Princeton Theological Seminary’s School of Christian Vocation and Mission will hold a weeklong summer educational program titled “Perspectives on Vocation for the 21st Century” July 18-22.
The Institute of Theology, the seminary’s original continuing education program, which began in the summer of 1942, will focus on the “vocation” theme by offering morning programs and afternoon electives that discuss this important facet of Christian life. Participants will also enjoy daily worship services, opportunity to attend several workshops, time to reflect quietly, and a chance to explore the Princeton area.
Representatives of the three Abrahamic faiths, speaking on June 27 at the Interreligious Coordinating Council in Israel’s (ICCI) annual lecture, considered the highly sensitive subject of religion's role in Israel’s 63-year-old democracy.
When GOP presidential hopeful Tim Pawlenty goes to church, he knows he'll hear a 27-minute sermon ― never longer, never shorter. But whether he’ll hear a biblical endorsement of the Republican platform is far less certain.
Recognizing that much of the Presbyterian Peacemaking Program’s work creates a lot of contention and debate in the church, the program will use Big Tent to focus on reconciliation and understanding in the midst of disagreement.
Sara Lisherness, director of Compassion, Peace and Justice ministries for the General Assembly Mission Council, says that “most important is the ingathering of God’s people. Each plenary is to be done in the context of worship to emphasize the centrality of worship and prayer to peacemaking.”
Plenary sessions will focus on Christian servanthood ― speaking truth lovingly and unashamedly, seeking to be inclusive by listening to those with whom we disagree, and reclaiming our voices for evangelism.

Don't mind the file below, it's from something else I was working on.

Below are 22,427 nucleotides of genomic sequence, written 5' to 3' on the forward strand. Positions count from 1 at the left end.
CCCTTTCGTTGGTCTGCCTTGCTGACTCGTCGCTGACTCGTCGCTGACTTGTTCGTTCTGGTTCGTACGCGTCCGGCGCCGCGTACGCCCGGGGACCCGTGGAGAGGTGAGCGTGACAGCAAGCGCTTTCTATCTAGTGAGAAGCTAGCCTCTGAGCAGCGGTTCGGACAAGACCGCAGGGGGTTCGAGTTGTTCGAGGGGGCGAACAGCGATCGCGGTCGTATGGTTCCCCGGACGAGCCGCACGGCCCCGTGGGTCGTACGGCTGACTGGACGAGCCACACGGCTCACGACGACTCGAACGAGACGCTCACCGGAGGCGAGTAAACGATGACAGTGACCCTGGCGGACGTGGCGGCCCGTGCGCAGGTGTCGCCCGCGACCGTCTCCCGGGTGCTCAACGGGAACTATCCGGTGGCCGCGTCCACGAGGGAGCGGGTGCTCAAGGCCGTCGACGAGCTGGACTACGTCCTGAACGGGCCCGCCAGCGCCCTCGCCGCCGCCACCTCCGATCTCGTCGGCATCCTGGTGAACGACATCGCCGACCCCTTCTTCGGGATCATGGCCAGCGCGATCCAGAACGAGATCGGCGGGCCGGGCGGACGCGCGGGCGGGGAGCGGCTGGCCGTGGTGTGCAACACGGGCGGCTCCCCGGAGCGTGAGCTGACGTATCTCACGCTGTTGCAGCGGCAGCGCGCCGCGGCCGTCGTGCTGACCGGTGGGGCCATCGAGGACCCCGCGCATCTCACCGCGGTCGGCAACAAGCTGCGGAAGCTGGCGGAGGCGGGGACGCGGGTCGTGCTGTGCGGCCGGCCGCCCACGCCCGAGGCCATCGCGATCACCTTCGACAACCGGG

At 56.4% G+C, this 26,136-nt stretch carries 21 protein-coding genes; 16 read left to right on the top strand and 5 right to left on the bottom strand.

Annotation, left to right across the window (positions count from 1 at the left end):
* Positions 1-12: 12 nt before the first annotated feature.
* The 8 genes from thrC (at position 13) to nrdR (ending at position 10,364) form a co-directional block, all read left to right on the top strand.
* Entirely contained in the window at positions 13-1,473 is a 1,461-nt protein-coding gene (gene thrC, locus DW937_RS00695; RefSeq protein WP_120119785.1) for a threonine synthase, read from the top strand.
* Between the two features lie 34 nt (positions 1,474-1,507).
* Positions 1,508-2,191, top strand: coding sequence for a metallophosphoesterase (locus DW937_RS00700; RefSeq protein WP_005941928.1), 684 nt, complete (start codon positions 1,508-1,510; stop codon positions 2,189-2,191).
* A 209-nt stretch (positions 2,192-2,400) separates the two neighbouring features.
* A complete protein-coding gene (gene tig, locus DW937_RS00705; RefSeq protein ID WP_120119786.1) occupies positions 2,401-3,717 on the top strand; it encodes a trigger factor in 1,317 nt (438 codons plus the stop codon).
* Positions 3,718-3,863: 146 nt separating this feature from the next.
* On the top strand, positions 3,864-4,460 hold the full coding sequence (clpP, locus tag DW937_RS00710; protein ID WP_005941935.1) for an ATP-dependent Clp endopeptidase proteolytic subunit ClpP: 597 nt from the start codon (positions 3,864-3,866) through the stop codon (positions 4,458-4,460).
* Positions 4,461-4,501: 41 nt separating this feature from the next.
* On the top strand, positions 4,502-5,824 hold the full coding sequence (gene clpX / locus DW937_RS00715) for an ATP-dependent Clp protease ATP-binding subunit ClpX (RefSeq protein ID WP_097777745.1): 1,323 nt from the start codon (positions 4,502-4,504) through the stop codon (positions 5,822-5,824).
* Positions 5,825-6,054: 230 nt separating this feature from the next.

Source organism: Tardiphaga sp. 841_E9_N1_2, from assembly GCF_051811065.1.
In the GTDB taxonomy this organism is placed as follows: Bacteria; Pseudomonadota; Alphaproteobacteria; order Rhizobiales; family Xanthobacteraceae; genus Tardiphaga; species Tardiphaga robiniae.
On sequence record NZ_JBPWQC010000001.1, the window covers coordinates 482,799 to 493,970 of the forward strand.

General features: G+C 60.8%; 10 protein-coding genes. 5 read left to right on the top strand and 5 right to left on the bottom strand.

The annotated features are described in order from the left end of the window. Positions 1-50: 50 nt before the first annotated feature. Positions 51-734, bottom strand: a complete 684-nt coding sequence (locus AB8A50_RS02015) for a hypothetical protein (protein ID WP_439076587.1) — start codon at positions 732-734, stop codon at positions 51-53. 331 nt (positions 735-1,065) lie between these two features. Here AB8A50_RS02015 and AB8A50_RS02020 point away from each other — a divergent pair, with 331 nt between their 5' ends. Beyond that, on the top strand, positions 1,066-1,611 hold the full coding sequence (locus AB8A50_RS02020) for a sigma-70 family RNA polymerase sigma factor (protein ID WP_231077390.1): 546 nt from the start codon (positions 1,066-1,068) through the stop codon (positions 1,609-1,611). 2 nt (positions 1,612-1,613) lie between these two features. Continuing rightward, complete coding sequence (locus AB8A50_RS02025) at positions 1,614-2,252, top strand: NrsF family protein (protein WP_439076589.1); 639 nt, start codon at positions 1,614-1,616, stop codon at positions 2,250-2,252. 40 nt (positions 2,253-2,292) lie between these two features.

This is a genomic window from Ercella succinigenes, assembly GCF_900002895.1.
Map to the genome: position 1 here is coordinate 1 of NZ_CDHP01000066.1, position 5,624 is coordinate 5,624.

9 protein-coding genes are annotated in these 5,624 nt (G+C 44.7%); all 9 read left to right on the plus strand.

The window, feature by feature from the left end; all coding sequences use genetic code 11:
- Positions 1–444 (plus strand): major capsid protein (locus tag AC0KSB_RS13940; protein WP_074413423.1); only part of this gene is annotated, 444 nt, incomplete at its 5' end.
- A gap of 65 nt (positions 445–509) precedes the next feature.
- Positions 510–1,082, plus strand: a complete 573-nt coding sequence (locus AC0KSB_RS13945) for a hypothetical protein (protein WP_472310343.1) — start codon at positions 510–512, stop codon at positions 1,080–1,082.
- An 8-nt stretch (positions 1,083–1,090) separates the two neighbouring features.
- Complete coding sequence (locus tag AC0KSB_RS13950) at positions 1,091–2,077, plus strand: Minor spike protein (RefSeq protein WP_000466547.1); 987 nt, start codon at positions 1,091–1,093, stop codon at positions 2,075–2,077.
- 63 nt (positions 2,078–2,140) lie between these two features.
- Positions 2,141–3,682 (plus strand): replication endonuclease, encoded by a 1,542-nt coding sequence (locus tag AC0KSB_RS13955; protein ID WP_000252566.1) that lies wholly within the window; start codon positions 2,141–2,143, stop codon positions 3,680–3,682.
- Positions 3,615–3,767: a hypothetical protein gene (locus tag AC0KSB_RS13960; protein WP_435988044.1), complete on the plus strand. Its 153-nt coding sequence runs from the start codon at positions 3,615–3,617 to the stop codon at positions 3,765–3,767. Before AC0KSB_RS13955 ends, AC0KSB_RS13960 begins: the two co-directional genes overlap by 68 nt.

There’s something going on in the world of Presbyterian new church development — something exciting, shifting and possibly bigger than anyone realizes.
The third phase of the Anglican-Lutheran International Commission wrapped up its sixth and final meeting on June 25 in Jerusalem by discussing how greater theological agreement can lead to concerted action in ministry.
With cries of “Rebuild now! Rebuild Now!” parishioners and supporters of a Greek Orthodox church that was destroyed in the 9/11 attacks rallied at Ground Zero on June 26 in hopes of resuming negotiations to rebuild the church.
The numbers from a Monmouth College trip to the Eastern European nation of Moldova don’t tell the entire story, but they are a good place to start.
Miles traveled: 17,850
New friends: Dozens
Lives changed: Countless
As the numbers show, getting to and from the former Soviet state wasn’t easy, but it was well worth the effort, a sentiment stated by David Byrnes, the chair of Monmouth College’s board of trustees, who helped organize the travel party of six students and three adults.
Last September, Byrnes made his first trip to Moldova, working with Philip and Chrissie Cameron, a couple dedicated to changing the lives of the nation’s 12,500 orphans. The Camerons’ work at Stella’s House and Simon’s House in the Moldovan capital of Chisinau focuses on saving the lives of teenage children who, upon being forced out of state orphanages in the year of their 16th birthday, often end up victims of sex or slave trafficking.
The stated clerk of the Presbyterian Church (U.S.A.) is adding his voice to those of Presbyterians in the United States and Colombia opposing the passage of the Colombia Free Trade Agreement.
In a letter to President Obama, the Rev. Gradye Parsons says, “Real, substantial, and lasting efforts must be made to address the serious displacement crisis and the violations of human rights and labor rights in Colombia before a trade agreement should move forward.”
Presbyterians in both countries have been speaking out against the CFTA in recent weeks, thorough fasting, a call-in campaign and a prayer breakfast.
The Rev. France Davis doesn’t want any nude Adam-and-Eve figures at his Calvary Baptist Church — even if they were painted by Michelangelo himself. Davis is unequivocal in his view that there is nothing inspiring or redeeming about naked figures in religious art.